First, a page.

NOTE 16. RELATED PARTY TRANSACTIONS

On July 27, 2020, we collected approximately $0.5 million of receivables from related parties. The receivables represented cash advances in excess of expense reimbursements to senior management. The cash received from these receivables was subsequently injected as additional capital into our VIEs in China.


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NOTE 17. DISCONTINUED OPERATIONS

On May 15, 2019, we completed the VDC Transaction for an aggregate purchase price of $30.0 million. The business we sold in the VDC Transaction formerly comprised our Travel and Entertainment segment.

The following table presents the major classes of line items constituting the pretax profit or loss of the disposed Travel and Entertainment segment (in thousands):
Nine Months Ended
September 30, 2019
Revenue $ 27,432 
Cost of revenue (excluding depreciation and amortization) 4,016 
Selling, general and administrative 18,383 
Technology and development 3,280 
Depreciation, amortization and impairments 8,007 
Other operating expense 384 
Other expense (income) and loss (gain), net (3,814)
Loss from discontinued operations before income taxes (2,824)
Benefit from income taxes 214 
Loss from discontinued operations $ (2,610)


NOTE 18. SUBSEQUENT EVENTS

On each of September 1, 2020, October 1, 2020 and November 1, 2020, we paid a cumulative total of $150,000 to the Hughes Center Landlord representing, in addition to the $0.45 million we initially paid under the Hughes Center Lease Settlement in August 2020, full settlement of our obligations with respect to the office lease for our former office located at 3960 Howard Hughes Parkway in Las Vegas, Nevada. On November 5, 2020, the Hughes Center Landlord filed a Notice of Voluntary Dismissal with Prejudice with the District Court of Clark County, Nevada dismissing their legal action against us.
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ITEM 2.    MANAGEMENT’S DISCUSSION AND ANALYSIS OF FINANCIAL CONDITION AND RESULTS OF OPERATIONS

You should read our discussion and analysis of our financial condition and results of operations for the three and nine months ended September 30, 2020 in conjunction with our unaudited condensed consolidated financial statements and notes thereto set forth in Part I, Item 1 of this Quarterly Report on Form 10-Q.  Such discussion and analysis includes forward-looking statements that involve risks and uncertainties and that are not historical facts, including statements about our beliefs and expectations. You should also read “Special Note Regarding Forward-Looking Statements” in the section following the table of contents of this report.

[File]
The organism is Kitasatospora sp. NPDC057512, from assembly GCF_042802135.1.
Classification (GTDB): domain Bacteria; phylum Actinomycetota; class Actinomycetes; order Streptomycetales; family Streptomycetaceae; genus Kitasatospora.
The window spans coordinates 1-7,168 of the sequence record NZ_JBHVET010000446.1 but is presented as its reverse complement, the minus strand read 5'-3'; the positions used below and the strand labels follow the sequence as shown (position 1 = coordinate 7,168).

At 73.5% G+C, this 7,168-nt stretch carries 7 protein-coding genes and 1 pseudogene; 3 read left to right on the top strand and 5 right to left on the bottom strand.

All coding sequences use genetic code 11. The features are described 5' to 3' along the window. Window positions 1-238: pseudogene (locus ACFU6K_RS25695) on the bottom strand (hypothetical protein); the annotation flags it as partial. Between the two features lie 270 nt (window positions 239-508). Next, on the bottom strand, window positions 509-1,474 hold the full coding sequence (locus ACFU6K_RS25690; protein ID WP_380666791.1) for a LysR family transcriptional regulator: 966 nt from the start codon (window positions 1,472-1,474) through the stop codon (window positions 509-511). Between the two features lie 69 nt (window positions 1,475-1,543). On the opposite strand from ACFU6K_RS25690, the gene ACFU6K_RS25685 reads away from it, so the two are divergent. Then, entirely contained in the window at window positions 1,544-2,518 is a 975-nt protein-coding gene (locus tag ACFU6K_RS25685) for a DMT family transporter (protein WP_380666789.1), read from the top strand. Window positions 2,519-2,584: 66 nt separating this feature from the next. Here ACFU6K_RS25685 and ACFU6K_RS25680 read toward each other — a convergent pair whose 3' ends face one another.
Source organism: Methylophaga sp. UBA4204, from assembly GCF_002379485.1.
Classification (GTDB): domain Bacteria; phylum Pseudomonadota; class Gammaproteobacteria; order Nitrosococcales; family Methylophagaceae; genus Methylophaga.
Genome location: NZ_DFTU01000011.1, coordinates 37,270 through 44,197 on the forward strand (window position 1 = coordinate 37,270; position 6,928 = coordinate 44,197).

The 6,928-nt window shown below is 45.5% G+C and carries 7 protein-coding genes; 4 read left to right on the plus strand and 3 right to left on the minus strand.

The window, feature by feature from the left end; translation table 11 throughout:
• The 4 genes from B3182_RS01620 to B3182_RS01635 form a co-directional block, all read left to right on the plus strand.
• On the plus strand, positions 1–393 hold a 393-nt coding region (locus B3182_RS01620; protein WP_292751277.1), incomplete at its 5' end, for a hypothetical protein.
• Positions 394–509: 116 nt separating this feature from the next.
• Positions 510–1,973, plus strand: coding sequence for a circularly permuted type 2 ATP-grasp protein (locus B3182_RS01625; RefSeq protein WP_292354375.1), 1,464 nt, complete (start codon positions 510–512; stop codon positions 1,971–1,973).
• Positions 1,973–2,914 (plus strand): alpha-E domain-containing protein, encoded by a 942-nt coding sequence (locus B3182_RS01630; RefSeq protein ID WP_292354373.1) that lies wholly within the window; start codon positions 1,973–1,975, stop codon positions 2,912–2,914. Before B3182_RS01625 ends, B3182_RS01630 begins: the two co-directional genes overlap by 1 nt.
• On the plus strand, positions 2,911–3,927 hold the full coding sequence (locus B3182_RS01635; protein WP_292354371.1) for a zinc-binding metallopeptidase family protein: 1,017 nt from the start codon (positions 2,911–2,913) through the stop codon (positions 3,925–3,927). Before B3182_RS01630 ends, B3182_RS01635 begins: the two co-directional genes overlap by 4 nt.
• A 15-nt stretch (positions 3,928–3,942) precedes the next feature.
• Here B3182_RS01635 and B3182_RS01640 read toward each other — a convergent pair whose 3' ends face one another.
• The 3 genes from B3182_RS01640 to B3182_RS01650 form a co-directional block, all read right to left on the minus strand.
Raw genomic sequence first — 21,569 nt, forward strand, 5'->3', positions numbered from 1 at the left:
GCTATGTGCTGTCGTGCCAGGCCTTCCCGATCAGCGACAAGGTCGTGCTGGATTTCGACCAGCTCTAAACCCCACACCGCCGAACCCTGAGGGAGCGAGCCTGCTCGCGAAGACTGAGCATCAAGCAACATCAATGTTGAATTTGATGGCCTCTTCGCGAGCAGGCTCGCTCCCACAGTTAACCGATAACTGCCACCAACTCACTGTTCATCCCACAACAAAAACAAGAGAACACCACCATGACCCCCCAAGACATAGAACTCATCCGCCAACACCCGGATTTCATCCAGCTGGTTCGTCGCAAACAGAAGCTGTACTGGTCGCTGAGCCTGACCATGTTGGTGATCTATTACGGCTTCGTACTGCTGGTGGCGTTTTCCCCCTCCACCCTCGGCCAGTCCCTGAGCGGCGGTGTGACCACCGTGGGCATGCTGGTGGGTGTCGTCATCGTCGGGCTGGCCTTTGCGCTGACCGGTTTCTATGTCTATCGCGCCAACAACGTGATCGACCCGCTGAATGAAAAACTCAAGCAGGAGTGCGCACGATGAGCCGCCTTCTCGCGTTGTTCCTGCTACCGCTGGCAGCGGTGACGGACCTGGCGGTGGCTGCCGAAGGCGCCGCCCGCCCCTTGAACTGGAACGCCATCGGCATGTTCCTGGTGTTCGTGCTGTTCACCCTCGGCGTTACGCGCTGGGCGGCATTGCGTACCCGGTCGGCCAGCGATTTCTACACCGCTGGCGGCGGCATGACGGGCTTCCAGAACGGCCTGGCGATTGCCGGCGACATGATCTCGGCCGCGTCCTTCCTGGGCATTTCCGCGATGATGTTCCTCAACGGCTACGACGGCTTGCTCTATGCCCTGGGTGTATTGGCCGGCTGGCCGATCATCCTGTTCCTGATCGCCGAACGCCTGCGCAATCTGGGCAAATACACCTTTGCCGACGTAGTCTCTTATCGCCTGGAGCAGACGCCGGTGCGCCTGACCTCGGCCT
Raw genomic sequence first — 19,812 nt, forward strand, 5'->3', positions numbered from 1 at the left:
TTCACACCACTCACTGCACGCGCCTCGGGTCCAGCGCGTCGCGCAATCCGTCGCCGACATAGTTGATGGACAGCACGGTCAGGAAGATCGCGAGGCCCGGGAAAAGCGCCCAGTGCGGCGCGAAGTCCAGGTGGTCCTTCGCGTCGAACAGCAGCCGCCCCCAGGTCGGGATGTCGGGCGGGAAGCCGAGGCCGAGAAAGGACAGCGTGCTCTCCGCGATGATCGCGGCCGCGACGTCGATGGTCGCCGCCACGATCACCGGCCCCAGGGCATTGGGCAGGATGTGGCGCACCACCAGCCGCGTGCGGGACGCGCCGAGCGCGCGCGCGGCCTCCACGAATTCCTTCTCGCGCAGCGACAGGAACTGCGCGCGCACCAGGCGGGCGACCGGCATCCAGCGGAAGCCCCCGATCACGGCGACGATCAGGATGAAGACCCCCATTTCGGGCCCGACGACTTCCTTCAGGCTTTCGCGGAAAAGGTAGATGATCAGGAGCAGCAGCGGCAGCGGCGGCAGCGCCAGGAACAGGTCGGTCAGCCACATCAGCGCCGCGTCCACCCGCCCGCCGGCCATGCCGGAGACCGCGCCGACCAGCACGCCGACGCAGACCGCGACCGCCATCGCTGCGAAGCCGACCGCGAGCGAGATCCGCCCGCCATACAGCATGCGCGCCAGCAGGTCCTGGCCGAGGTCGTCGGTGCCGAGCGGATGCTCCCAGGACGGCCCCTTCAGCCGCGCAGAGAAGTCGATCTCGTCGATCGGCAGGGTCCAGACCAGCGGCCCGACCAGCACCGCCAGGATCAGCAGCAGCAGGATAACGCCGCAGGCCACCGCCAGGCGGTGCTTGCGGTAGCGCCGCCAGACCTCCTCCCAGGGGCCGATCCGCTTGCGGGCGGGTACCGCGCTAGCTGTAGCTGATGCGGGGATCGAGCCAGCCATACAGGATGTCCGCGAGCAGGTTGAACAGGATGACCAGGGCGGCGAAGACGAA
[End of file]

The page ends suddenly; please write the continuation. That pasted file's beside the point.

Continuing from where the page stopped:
OVERVIEW

We are a diversified global technology company with leading artificial intelligence (“AI”) and data-analytics solutions, as well as a portfolio of digital media properties.


Our AI Business

Through our proprietary data and AI platform, our Remark AI business (currently known in the Asia-Pacific region as KanKan) generates revenue by delivering AI-based vision products, computing devices and software-as-a-service solutions for businesses in many industries. In addition to the other work that we have ramped up, we continue partnering with top universities on research projects targeting algorithm, artificial neural network and computing architectures which we believe keeps us among the leaders in technology development. During 2019, our research team participated in a series of computer vision competitions at the Conference on Computer Vision and Pattern Recognition and the International Conference on Computer Vision (considered the top two computer vision conferences in the world) and was ranked first or second in many of such competitions.

We continue to market Remark AI’s innovative AI-based solutions to customers in the retail, urban life cycle and workplace and food safety markets.

Retail Solutions. Utilizing a client’s existing cameras and strategic sensors placed throughout the store, Remark AI’s retail solutions swiftly analyze real-time customer shopping behavior, such as time of store entry and shelf-browsing habits, and provide managers with a customer heatmap that reflects traffic patterns. Purchase history is also analyzed, leading to relevant offers for future purchase conversions, and customers for their continued loyalty through a special VIP status that brings customized promotions and coupons along with attentive customer service. Remark AI’s retail solutions allow retailers and store managers to make better data-driven decisions regarding store layout, item placement, and pricing strategy, all while anonymizing customers’ identities to protect their privacy.

Urban Life Cycle Solutions. We offer and have installed several solutions in what we call the urban life cycle category. Our urban life cycle solutions include our AI community system which assists in building “smart” communities by enhancing community security and safety. We also have AI solutions that help to make schools “smart” by (i) providing an accurate and convenient method for student check-in and check-out, (ii) providing an autonomous method of campus monitoring that enhances students’ safety by, for example, monitoring students for elevated body temperatures that could indicate viral infections such as influenza or COVID-19, detecting trespassers, detecting dangerous behaviors or physical accidents that could result in injury, and (iii) monitoring the school kitchen for safety violations.

In traffic management, our solutions assist in monitoring traffic for various violations by automatically detecting, capturing, and obtaining evidence regarding violations such as speeding, running red lights, driving against the flow of traffic and even using counterfeit registration plates. Additionally, our solutions provide constant road-condition monitoring, providing control centers with real-time information on traffic conditions such as areas of congestion or other traffic anomalies.